Open Source

Open Source Licensing Choices

InfoWorld has an interesting story on GPL’s decline (might be a strong word) in favor of some more permissive licenses, notably Apache, MIT, and BSD. I think this part hits the main deciding factor:

Originally associated with variants of Unix, these “permissive” licenses took their names from the universities at Berkeley and Massachusetts: the BSD and MIT licenses. These licenses allow you to do almost anything with the associated software, including making it closed, proprietary software to which the four freedoms no longer apply. This is also a source of controversy, as some people consider it wrong to take open source software and prevent others in the future from using, studying, modifying, and distributing it.

Many corporations out of licensing concerns forbid GPL, rational or not. In my experience if you want to keep your project open to as many enterprise and corporate uses as possible, BSD, MIT or Apache is your best bet. I don’t think many these days still forbid all open source. Some still forbid GPL. They will use GPL licensed software, just not the code.

Deciding what license you pick is an important part of any software project.


No Opera For iPhone

I’m not to thrilled to read this:

Mr. von Tetzchner said that Opera’s engineers have developed a version of Opera Mini that can run on an Apple iPhone, but Apple won’t let the company release it because it competes with Apple’s own Safari browser.

This isn’t news, it’s been known for a while. I’m honestly wondering why Opera invested the development time with this in mind.

Apple’s going to learn the hard way that if it doesn’t drop this clause it’s going to be subject to Android’s wrath. Android is going to take some time to gather steam (I’d guess at least 18 months before it can catch up to the iPhone due to it still being pretty clunky and limited in availability) but when it does it catch up, it could be problematic.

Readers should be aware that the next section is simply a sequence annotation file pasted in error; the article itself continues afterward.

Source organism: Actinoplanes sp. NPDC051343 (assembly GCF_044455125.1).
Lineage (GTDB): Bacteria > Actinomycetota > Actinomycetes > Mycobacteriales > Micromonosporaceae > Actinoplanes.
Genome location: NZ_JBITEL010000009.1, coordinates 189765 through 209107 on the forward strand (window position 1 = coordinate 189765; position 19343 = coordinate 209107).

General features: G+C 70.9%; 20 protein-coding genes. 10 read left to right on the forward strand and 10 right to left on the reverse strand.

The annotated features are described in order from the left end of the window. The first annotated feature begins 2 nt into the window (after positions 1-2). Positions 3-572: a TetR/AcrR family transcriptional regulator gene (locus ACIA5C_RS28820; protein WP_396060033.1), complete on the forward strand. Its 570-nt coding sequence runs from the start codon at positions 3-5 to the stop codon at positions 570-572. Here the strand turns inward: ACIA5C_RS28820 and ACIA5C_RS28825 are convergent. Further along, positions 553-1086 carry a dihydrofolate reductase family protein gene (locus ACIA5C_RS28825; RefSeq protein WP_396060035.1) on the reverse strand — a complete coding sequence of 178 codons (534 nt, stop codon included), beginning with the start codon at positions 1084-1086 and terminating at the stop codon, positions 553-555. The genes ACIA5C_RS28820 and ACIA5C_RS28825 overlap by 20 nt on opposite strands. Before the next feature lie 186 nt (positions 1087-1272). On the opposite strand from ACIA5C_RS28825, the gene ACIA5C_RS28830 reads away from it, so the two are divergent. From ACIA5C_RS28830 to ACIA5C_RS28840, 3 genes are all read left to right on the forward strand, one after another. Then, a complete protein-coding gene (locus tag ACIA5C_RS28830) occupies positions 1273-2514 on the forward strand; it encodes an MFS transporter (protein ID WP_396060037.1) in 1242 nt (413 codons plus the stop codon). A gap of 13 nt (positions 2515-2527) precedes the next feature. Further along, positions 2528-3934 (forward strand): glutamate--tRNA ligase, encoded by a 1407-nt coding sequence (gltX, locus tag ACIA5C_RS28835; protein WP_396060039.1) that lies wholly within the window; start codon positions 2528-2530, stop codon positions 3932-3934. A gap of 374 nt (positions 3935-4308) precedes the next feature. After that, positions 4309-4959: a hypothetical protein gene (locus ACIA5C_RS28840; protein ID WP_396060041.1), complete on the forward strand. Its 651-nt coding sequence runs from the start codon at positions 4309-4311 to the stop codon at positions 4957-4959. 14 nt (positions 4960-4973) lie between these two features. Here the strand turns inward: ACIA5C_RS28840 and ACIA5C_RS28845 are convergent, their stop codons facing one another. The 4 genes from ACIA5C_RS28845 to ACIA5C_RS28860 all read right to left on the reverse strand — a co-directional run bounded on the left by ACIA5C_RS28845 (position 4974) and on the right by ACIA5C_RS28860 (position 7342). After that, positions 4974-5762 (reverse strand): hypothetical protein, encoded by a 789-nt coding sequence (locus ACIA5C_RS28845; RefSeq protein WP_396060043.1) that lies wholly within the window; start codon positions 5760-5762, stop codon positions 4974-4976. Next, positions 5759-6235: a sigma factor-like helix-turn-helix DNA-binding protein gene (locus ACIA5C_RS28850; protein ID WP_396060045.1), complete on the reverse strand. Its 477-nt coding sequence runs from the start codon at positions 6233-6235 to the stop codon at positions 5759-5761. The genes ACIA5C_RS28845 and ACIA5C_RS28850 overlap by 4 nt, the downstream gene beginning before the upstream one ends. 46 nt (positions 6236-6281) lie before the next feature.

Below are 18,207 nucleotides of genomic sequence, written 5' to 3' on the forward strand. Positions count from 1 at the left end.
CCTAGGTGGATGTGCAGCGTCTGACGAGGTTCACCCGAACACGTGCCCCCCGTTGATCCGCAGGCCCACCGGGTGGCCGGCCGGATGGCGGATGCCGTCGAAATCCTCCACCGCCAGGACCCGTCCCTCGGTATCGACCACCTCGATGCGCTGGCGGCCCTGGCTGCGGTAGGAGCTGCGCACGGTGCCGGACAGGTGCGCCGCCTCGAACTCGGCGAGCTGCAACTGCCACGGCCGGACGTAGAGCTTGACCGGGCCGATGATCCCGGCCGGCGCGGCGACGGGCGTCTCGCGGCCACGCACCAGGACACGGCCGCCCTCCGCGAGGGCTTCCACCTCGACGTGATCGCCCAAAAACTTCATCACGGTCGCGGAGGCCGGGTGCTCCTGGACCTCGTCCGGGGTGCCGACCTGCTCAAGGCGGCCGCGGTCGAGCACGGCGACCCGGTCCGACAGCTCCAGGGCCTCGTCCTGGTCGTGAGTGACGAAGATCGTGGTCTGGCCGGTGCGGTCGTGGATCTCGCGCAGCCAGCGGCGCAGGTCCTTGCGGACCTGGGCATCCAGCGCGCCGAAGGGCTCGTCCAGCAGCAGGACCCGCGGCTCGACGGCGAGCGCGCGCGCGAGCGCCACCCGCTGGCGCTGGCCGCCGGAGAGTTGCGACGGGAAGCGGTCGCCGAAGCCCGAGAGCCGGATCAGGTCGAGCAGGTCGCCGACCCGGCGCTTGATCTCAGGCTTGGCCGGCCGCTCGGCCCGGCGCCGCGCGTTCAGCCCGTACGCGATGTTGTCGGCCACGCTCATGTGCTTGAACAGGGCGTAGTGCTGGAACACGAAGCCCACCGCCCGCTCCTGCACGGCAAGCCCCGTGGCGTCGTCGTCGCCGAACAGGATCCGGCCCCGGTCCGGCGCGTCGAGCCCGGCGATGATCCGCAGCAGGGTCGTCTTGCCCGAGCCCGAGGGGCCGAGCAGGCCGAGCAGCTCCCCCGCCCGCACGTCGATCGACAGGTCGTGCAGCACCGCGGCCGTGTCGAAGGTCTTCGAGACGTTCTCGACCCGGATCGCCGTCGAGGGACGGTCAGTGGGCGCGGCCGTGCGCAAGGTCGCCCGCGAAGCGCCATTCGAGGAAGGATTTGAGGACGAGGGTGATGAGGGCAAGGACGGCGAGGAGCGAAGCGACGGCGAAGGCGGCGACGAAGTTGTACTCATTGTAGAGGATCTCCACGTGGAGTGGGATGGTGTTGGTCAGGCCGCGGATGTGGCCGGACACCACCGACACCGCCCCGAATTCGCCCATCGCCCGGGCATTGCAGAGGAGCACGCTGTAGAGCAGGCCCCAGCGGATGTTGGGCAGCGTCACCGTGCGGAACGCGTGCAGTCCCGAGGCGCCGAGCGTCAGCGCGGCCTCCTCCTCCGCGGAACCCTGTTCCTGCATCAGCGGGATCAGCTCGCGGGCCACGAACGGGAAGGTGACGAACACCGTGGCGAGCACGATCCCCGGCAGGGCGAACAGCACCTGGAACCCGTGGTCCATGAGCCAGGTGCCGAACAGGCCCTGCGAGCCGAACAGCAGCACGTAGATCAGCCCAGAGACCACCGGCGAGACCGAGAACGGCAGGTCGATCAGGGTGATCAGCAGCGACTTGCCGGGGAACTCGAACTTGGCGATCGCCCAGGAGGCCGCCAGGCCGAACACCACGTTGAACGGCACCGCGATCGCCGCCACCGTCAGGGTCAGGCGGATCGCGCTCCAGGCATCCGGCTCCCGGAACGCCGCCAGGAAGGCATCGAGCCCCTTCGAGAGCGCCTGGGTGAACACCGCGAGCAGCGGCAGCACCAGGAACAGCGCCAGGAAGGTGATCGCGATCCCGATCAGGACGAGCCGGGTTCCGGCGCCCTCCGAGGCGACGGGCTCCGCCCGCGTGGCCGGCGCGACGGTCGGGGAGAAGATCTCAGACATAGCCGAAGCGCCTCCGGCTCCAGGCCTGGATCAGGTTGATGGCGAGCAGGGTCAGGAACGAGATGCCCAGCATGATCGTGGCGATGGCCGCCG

It would be great to see a iPhone version of Fennec, but until Apple wises up, it’s not going to happen.

I predict just like Apple initially had a “no third party applications” policy, this too will change once it becomes obvious that this will end up hurting them in the long run. The question remains: how long will that take?


Apple Drops NDA

Apple today announced they are dropping the criticized NDA. This is great news, but not good enough if Apple wants to hold it’s strong position in the smart phone race. I strongly agree with Ryan Block that Apple needs to open up the app store (or just get rid of it). Jailbreaking is a pain and a risk people don’t always want to take.

It’s for Apple’s own good to open things up.

Apple Mozilla

WWDC 2008 Analysis

iPhone 3G

The Presentation

As usual I keep tabs on all the major Apple events using pretty much all the top tech sites that run “live blogs” and the like. This year none failed completely though I think they all were overcome with traffic at one point resulting in a failed load attempt. Not bad. This year I threw twitter into the mix. That was pretty interesting itself. Kevin Rose pointed out a decent audio feed. I did this in the background while I worked.

One thing I did note is that the parade of iPhone Apps got pretty painful after a while. Just wanted to yell out “we get it… cool apps built quickly… move on!”. For those who were following along at home, my predictions were mostly right (yay me!).

iPhone 3G